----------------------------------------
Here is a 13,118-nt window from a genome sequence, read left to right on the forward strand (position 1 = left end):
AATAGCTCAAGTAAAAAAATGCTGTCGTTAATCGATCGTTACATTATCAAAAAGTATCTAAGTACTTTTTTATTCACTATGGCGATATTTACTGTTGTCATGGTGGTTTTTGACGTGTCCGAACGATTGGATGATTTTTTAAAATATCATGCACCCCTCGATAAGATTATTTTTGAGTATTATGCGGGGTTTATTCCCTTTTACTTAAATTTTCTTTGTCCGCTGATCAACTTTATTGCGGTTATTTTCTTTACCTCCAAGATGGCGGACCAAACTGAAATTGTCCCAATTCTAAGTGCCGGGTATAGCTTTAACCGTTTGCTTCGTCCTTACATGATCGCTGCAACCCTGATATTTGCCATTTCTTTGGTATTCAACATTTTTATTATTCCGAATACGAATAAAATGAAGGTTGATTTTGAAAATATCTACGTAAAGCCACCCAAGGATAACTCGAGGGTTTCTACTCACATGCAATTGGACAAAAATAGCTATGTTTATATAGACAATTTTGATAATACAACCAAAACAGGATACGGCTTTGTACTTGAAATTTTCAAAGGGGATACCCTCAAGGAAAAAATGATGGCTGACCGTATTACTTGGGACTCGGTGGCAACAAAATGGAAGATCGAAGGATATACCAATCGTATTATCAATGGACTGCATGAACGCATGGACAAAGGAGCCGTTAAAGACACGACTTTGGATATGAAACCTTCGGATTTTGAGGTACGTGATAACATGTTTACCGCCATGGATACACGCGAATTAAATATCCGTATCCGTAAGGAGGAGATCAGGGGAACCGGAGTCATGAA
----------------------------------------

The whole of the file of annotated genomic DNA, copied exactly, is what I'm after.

Here is a 13,118-nt window from a genome sequence, read left to right on the forward strand (position 1 = left end):
AATAGCTCAAGTAAAAAAATGCTGTCGTTAATCGATCGTTACATTATCAAAAAGTATCTAAGTACTTTTTTATTCACTATGGCGATATTTACTGTTGTCATGGTGGTTTTTGACGTGTCCGAACGATTGGATGATTTTTTAAAATATCATGCACCCCTCGATAAGATTATTTTTGAGTATTATGCGGGGTTTATTCCCTTTTACTTAAATTTTCTTTGTCCGCTGATCAACTTTATTGCGGTTATTTTCTTTACCTCCAAGATGGCGGACCAAACTGAAATTGTCCCAATTCTAAGTGCCGGGTATAGCTTTAACCGTTTGCTTCGTCCTTACATGATCGCTGCAACCCTGATATTTGCCATTTCTTTGGTATTCAACATTTTTATTATTCCGAATACGAATAAAATGAAGGTTGATTTTGAAAATATCTACGTAAAGCCACCCAAGGATAACTCGAGGGTTTCTACTCACATGCAATTGGACAAAAATAGCTATGTTTATATAGACAATTTTGATAATACAACCAAAACAGGATACGGCTTTGTACTTGAAATTTTCAAAGGGGATACCCTCAAGGAAAAAATGATGGCTGACCGTATTACTTGGGACTCGGTGGCAACAAAATGGAAGATCGAAGGATATACCAATCGTATTATCAATGGACTGCATGAACGCATGGACAAAGGAGCCGTTAAAGACACGACTTTGGATATGAAACCTTCGGATTTTGAGGTACGTGATAACATGTTTACCGCCATGGATACACGCGAATTAAATATCCGTATCCGTAAGGAGGAGATCAGGGGAACCGGAGTCATGAA